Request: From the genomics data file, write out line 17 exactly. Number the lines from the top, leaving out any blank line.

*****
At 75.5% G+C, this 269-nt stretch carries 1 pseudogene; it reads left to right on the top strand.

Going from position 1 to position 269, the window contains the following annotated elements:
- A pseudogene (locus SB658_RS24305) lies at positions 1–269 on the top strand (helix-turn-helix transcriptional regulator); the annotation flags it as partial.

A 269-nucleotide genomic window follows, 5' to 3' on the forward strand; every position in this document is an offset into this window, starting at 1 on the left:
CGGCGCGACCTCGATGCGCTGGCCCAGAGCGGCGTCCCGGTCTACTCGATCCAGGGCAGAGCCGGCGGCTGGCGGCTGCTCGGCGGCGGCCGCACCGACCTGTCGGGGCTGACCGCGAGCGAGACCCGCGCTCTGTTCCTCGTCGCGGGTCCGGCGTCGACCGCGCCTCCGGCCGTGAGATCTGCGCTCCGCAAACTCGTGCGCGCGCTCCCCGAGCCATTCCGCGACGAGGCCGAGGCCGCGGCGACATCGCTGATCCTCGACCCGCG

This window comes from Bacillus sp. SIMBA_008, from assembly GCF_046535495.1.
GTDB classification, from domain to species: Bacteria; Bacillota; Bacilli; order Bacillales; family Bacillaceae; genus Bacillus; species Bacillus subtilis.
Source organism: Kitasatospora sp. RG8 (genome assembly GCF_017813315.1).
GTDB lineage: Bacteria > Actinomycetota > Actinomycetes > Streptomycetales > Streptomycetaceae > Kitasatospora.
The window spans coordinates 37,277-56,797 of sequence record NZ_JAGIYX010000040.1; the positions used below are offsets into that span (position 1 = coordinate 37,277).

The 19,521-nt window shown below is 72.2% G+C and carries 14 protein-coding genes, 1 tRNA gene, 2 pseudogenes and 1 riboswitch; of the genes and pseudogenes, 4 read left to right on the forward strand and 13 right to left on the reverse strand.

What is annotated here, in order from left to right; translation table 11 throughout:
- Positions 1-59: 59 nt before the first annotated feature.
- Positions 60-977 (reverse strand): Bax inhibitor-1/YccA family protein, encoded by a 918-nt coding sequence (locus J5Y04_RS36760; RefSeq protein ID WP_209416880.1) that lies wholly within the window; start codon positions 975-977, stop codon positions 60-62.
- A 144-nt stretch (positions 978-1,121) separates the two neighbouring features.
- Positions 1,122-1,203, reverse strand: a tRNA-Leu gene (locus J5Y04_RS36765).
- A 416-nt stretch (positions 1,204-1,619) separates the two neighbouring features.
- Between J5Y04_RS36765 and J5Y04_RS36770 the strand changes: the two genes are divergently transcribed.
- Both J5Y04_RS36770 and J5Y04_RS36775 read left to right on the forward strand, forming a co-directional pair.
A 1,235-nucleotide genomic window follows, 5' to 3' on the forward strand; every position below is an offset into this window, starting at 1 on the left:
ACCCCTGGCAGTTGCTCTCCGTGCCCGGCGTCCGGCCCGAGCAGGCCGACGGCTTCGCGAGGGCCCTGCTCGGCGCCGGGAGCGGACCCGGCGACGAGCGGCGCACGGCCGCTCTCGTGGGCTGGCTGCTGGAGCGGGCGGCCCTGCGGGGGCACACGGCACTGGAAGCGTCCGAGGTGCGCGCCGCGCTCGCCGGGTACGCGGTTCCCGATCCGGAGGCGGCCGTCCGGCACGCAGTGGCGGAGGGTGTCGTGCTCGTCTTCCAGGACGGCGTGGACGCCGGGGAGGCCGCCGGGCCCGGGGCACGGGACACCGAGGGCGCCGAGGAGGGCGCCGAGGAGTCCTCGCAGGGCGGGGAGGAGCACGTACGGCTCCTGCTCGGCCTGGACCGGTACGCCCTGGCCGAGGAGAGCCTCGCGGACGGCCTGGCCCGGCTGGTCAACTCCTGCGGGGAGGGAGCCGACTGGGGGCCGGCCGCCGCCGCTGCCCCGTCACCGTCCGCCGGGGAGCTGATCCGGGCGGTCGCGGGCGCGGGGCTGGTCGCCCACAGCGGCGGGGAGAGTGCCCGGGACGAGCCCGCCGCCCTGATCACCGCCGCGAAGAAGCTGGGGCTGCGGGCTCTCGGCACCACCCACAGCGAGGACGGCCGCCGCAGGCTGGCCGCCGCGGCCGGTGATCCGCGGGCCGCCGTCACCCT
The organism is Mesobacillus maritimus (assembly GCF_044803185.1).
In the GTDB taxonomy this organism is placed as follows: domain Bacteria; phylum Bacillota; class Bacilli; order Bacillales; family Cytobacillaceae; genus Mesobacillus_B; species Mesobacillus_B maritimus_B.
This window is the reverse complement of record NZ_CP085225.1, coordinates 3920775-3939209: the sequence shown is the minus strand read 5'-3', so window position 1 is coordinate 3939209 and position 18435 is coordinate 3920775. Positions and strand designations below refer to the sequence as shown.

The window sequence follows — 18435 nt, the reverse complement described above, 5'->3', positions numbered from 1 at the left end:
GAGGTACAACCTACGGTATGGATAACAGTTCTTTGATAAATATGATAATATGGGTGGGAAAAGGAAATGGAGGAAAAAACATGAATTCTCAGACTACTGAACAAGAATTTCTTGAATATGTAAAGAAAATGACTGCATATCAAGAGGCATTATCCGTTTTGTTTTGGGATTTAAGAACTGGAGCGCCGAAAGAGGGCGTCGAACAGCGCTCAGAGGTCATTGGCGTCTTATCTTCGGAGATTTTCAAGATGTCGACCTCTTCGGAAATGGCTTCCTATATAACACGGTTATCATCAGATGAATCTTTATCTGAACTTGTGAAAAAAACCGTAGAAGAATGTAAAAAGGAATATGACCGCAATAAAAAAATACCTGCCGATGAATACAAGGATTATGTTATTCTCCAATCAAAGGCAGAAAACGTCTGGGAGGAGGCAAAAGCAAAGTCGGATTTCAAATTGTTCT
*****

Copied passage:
- A 416-nt stretch (positions 1,204-1,619) separates the two neighbouring features.